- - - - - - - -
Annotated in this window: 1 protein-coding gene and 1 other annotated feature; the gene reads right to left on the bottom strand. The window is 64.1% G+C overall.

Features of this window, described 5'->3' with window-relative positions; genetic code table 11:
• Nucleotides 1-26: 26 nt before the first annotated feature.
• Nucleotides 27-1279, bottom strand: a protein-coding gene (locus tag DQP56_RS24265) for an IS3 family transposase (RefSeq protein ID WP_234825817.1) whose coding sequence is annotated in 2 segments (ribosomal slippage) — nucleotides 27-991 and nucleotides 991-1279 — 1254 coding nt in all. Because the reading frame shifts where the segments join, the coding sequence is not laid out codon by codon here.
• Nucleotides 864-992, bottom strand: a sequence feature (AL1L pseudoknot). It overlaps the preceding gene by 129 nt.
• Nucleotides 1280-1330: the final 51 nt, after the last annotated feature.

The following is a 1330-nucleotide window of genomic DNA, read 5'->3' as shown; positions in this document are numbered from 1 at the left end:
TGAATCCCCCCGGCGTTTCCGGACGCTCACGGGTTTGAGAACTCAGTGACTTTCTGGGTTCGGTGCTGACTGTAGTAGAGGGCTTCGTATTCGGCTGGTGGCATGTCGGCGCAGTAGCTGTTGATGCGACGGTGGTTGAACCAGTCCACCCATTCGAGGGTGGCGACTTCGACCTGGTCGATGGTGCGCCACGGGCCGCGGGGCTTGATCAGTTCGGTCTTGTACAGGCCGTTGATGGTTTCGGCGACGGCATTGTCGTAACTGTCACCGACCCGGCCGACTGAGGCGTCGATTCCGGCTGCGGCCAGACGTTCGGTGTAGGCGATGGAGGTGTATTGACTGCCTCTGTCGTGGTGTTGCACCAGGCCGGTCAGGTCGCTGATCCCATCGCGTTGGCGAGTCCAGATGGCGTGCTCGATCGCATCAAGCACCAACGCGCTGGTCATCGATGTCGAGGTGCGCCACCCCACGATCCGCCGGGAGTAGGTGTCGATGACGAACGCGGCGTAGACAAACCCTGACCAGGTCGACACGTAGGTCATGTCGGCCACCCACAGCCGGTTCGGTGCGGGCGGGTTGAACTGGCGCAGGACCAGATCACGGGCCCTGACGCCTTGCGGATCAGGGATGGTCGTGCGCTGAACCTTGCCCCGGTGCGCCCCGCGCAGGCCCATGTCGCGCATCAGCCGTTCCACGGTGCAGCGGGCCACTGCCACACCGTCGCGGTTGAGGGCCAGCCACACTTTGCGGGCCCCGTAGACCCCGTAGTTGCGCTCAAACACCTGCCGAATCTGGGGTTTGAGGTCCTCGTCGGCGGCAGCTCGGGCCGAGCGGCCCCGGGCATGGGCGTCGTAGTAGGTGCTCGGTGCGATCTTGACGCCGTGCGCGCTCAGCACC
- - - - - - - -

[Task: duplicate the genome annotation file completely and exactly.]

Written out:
Annotated in this window: 1 protein-coding gene and 1 other annotated feature; the gene reads right to left on the bottom strand. The window is 64.1% G+C overall.

Features of this window, described 5'->3' with window-relative positions; genetic code table 11:
• Nucleotides 1-26: 26 nt before the first annotated feature.
• Nucleotides 27-1279, bottom strand: a protein-coding gene (locus tag DQP56_RS24265) for an IS3 family transposase (RefSeq protein ID WP_234825817.1) whose coding sequence is annotated in 2 segments (ribosomal slippage) — nucleotides 27-991 and nucleotides 991-1279 — 1254 coding nt in all. Because the reading frame shifts where the segments join, the coding sequence is not laid out codon by codon here.
• Nucleotides 864-992, bottom strand: a sequence feature (AL1L pseudoknot). It overlaps the preceding gene by 129 nt.
• Nucleotides 1280-1330: the final 51 nt, after the last annotated feature.

The following is a 1330-nucleotide window of genomic DNA, read 5'->3' as shown; positions in this document are numbered from 1 at the left end:
TGAATCCCCCCGGCGTTTCCGGACGCTCACGGGTTTGAGAACTCAGTGACTTTCTGGGTTCGGTGCTGACTGTAGTAGAGGGCTTCGTATTCGGCTGGTGGCATGTCGGCGCAGTAGCTGTTGATGCGACGGTGGTTGAACCAGTCCACCCATTCGAGGGTGGCGACTTCGACCTGGTCGATGGTGCGCCACGGGCCGCGGGGCTTGATCAGTTCGGTCTTGTACAGGCCGTTGATGGTTTCGGCGACGGCATTGTCGTAACTGTCACCGACCCGGCCGACTGAGGCGTCGATTCCGGCTGCGGCCAGACGTTCGGTGTAGGCGATGGAGGTGTATTGACTGCCTCTGTCGTGGTGTTGCACCAGGCCGGTCAGGTCGCTGATCCCATCGCGTTGGCGAGTCCAGATGGCGTGCTCGATCGCATCAAGCACCAACGCGCTGGTCATCGATGTCGAGGTGCGCCACCCCACGATCCGCCGGGAGTAGGTGTCGATGACGAACGCGGCGTAGACAAACCCTGACCAGGTCGACACGTAGGTCATGTCGGCCACCCACAGCCGGTTCGGTGCGGGCGGGTTGAACTGGCGCAGGACCAGATCACGGGCCCTGACGCCTTGCGGATCAGGGATGGTCGTGCGCTGAACCTTGCCCCGGTGCGCCCCGCGCAGGCCCATGTCGCGCATCAGCCGTTCCACGGTGCAGCGGGCCACTGCCACACCGTCGCGGTTGAGGGCCAGCCACACTTTGCGGGCCCCGTAGACCCCGTAGTTGCGCTCAAACACCTGCCGAATCTGGGGTTTGAGGTCCTCGTCGGCGGCAGCTCGGGCCGAGCGGCCCCGGGCATGGGCGTCGTAGTAGGTGCTCGGTGCGATCTTGACGCCGTGCGCGCTCAGCACC